Emerging markets have driven growth for many multinational corporations (MNCs) for years, and they will continue to do so. But these are turbulent times as commodity prices plunge, currencies are devalued, and equity markets gyrate. The profitability of many MNCs' operations is already under attack, and future performance will be challenged by slower macroeconomic growth, increasing costs, and heightened competition from local companies, which are rapidly gaining scale, experience, and capability. To reduce these pressures, companies will have to focus much more on improving their competitiveness through constant productivity gains.
Of manufacturers planning to add production capacity over the next five years for goods consumed in the U.S., more plan to add that capacity in the U.S. than in any other country - a sharp reversal since as recently as two years ago. And a rising percentage of U.S.-based executives at the manufacturers say they are already in the process of reshoring production work from China. These are among the findings of new research released today by The Boston Consulting Group.
Even though world merchandise trade growth is expected to rise just one percent through the end of this year, U.S. businesses are optimistic about trade over the next six months, buoyed by the prospect of changes to government trade regulations, and momentum in the current U.S. domestic economy, according to the latest findings from the U.S. HSBC Global Connections Trade Forecast.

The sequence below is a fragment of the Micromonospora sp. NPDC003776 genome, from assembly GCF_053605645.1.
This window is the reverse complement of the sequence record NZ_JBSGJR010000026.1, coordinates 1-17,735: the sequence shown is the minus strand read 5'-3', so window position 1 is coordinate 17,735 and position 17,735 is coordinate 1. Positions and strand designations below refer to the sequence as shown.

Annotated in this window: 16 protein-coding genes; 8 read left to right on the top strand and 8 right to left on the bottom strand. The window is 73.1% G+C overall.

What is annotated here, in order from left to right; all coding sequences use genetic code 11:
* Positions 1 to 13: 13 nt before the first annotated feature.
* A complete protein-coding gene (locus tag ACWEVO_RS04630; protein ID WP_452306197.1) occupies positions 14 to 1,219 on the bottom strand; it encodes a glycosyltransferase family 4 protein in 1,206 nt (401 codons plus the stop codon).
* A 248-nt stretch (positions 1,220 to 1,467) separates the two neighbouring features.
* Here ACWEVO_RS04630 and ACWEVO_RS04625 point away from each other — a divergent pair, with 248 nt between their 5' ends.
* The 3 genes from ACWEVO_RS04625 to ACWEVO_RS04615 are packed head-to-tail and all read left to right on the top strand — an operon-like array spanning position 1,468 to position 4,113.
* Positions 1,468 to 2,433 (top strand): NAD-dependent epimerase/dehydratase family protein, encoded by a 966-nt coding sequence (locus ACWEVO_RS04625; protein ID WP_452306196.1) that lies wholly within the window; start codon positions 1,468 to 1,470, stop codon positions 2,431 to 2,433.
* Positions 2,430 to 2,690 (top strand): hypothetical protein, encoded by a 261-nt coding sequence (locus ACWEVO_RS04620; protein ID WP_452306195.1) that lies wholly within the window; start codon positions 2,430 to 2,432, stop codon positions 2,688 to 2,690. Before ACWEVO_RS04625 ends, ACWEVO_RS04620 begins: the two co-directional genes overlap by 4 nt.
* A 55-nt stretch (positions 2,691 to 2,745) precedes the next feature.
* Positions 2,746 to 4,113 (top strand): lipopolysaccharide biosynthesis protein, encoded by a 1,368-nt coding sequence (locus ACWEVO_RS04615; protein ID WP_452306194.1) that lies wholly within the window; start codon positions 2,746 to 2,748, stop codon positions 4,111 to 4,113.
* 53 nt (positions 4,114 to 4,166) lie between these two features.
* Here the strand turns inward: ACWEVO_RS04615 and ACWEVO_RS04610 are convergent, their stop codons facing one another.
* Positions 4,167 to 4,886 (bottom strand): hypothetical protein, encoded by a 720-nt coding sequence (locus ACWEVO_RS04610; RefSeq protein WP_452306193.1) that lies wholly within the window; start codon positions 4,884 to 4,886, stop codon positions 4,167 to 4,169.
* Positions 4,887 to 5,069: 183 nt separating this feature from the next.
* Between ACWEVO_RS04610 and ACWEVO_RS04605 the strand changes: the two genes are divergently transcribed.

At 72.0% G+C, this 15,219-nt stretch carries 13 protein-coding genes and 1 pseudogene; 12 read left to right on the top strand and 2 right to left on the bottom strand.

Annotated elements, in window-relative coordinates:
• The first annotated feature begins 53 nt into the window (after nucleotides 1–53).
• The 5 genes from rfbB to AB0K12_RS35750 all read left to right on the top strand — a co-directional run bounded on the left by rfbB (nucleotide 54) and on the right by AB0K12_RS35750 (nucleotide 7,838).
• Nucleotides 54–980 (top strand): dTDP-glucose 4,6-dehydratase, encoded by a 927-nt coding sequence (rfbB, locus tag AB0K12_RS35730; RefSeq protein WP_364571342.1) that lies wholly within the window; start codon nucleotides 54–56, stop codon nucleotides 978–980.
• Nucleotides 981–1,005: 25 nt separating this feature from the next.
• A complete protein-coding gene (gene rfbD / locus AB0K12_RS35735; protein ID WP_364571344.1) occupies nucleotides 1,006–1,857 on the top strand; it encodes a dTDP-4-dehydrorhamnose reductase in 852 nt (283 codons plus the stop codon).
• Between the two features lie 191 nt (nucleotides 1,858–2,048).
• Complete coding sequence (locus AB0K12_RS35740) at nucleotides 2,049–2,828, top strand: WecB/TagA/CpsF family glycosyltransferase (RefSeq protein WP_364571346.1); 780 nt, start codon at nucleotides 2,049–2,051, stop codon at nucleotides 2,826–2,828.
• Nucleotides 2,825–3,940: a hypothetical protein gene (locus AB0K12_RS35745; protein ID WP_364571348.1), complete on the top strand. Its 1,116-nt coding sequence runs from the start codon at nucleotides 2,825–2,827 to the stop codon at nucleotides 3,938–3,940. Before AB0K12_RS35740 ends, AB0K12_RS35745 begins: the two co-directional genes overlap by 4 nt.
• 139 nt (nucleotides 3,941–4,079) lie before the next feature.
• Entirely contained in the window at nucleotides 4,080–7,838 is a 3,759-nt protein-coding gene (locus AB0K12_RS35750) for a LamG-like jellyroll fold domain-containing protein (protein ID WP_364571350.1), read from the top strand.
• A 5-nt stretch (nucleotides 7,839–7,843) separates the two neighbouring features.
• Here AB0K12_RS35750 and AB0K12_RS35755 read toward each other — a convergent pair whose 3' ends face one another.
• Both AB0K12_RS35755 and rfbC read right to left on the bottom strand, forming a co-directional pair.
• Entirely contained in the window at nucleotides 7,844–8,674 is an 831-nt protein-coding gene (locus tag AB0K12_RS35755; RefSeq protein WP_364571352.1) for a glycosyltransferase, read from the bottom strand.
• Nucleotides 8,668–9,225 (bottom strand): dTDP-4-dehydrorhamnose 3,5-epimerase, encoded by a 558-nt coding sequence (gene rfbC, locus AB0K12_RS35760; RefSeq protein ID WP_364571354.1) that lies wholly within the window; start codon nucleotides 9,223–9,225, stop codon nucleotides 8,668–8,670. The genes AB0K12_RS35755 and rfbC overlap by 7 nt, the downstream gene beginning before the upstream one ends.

If there had been any doubt as to how quickly the global economic landscape - and the market perceptions of it - can change, it would have been erased by events during August and September 2015. Concerns about the Chinese economy and fretting over the next move by the U.S. Federal Reserve triggered massive global market volatility in stocks, commodity prices, and exchange rates. And that turmoil underscored a critical imperative: leaders of companies operating around the world need to move beyond old views and conventional wisdom as they set global strategies.
Foreign direct investment has never been more important in catalyzing growth, whether in the developed or developing world. Although equity markets around the world have largely recovered since the financial crisis, global capital flows have contracted sharply. The Milken Institute's Global Opportunity Index provides policy makers and investors vital information on policies that can best attract foreign direct investment, expand economies and accelerate job creation. The index is also a guide for countries seeking to improve their business environments and attract investors who commit long-term capital, rather than move it around as a fleeting portfolio tactic.
Success in the global economy requires a shift in strategic vision of the Asia-Pacific region's role in supply chains. While it is no secret that an end to low-cost production in Asia is in sight, smart companies are studying the complexity of APAC region and gaining insight into the roles each country plays in the quickly evolving economic horizon. But visibility into where APAC is today isn't enough; forecasting where it will be next year, five years from now, and further into the future are key to positioning supply chains now for ongoing optimization.